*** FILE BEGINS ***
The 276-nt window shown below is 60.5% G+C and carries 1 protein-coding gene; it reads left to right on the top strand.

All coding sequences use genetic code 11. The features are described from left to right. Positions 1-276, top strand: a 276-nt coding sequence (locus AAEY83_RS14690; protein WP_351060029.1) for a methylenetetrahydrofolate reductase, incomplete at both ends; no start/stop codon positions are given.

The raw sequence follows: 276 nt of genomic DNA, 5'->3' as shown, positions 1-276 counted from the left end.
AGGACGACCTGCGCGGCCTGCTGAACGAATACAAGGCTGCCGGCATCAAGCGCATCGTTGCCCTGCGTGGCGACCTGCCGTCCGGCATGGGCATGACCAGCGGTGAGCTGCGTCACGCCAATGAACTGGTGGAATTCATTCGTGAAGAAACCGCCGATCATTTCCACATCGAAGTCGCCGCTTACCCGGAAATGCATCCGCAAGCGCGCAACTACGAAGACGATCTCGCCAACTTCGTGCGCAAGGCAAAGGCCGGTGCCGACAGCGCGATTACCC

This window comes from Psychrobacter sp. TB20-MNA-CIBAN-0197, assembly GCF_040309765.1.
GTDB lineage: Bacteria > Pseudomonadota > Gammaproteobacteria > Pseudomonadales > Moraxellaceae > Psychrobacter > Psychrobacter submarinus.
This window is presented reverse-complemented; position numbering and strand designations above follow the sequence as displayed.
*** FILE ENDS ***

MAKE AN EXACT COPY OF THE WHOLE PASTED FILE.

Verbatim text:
The 276-nt window shown below is 60.5% G+C and carries 1 protein-coding gene; it reads left to right on the top strand.

All coding sequences use genetic code 11. The features are described from left to right. Positions 1-276, top strand: a 276-nt coding sequence (locus AAEY83_RS14690; protein WP_351060029.1) for a methylenetetrahydrofolate reductase, incomplete at both ends; no start/stop codon positions are given.

The raw sequence follows: 276 nt of genomic DNA, 5'->3' as shown, positions 1-276 counted from the left end.
AGGACGACCTGCGCGGCCTGCTGAACGAATACAAGGCTGCCGGCATCAAGCGCATCGTTGCCCTGCGTGGCGACCTGCCGTCCGGCATGGGCATGACCAGCGGTGAGCTGCGTCACGCCAATGAACTGGTGGAATTCATTCGTGAAGAAACCGCCGATCATTTCCACATCGAAGTCGCCGCTTACCCGGAAATGCATCCGCAAGCGCGCAACTACGAAGACGATCTCGCCAACTTCGTGCGCAAGGCAAAGGCCGGTGCCGACAGCGCGATTACCC

This window comes from Psychrobacter sp. TB20-MNA-CIBAN-0197, assembly GCF_040309765.1.
GTDB lineage: Bacteria > Pseudomonadota > Gammaproteobacteria > Pseudomonadales > Moraxellaceae > Psychrobacter > Psychrobacter submarinus.
This window is presented reverse-complemented; position numbering and strand designations above follow the sequence as displayed.